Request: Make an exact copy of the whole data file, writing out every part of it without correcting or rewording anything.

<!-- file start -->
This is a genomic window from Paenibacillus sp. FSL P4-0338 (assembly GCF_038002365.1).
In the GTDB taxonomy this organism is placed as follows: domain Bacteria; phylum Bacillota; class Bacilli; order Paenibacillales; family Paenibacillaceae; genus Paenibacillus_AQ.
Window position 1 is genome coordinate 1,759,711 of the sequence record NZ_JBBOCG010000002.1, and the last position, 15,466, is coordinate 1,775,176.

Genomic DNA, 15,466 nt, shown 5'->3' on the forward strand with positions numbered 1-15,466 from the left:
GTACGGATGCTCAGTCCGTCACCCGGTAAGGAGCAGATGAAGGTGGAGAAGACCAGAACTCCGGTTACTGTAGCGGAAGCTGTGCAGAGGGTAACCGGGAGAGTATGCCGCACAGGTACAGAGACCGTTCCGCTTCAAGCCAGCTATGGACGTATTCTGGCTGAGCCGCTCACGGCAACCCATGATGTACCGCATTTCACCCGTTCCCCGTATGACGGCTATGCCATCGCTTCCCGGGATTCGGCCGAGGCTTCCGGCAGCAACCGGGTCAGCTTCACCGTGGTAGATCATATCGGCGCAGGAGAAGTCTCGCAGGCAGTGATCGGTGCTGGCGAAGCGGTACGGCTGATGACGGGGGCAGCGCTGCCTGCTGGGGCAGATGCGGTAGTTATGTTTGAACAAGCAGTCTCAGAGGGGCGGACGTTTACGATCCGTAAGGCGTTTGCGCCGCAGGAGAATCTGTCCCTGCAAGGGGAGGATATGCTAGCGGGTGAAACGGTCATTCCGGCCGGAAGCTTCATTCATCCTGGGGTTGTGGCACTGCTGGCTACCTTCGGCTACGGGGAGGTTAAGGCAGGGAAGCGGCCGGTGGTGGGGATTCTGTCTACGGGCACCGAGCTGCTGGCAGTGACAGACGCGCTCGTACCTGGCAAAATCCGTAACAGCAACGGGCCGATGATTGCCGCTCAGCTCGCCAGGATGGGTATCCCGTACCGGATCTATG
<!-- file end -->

This is a genomic window from Paenibacillus sp. FSL P4-0338 (assembly GCF_038002365.1).
In the GTDB taxonomy this organism is placed as follows: domain Bacteria; phylum Bacillota; class Bacilli; order Paenibacillales; family Paenibacillaceae; genus Paenibacillus_AQ.
Window position 1 is genome coordinate 1,759,711 of the sequence record NZ_JBBOCG010000002.1, and the last position, 15,466, is coordinate 1,775,176.

Genomic DNA, 15,466 nt, shown 5'->3' on the forward strand with positions numbered 1-15,466 from the left:
GTACGGATGCTCAGTCCGTCACCCGGTAAGGAGCAGATGAAGGTGGAGAAGACCAGAACTCCGGTTACTGTAGCGGAAGCTGTGCAGAGGGTAACCGGGAGAGTATGCCGCACAGGTACAGAGACCGTTCCGCTTCAAGCCAGCTATGGACGTATTCTGGCTGAGCCGCTCACGGCAACCCATGATGTACCGCATTTCACCCGTTCCCCGTATGACGGCTATGCCATCGCTTCCCGGGATTCGGCCGAGGCTTCCGGCAGCAACCGGGTCAGCTTCACCGTGGTAGATCATATCGGCGCAGGAGAAGTCTCGCAGGCAGTGATCGGTGCTGGCGAAGCGGTACGGCTGATGACGGGGGCAGCGCTGCCTGCTGGGGCAGATGCGGTAGTTATGTTTGAACAAGCAGTCTCAGAGGGGCGGACGTTTACGATCCGTAAGGCGTTTGCGCCGCAGGAGAATCTGTCCCTGCAAGGGGAGGATATGCTAGCGGGTGAAACGGTCATTCCGGCCGGAAGCTTCATTCATCCTGGGGTTGTGGCACTGCTGGCTACCTTCGGCTACGGGGAGGTTAAGGCAGGGAAGCGGCCGGTGGTGGGGATTCTGTCTACGGGCACCGAGCTGCTGGCAGTGACAGACGCGCTCGTACCTGGCAAAATCCGTAACAGCAACGGGCCGATGATTGCCGCTCAGCTCGCCAGGATGGGTATCCCGTACCGGATCTATG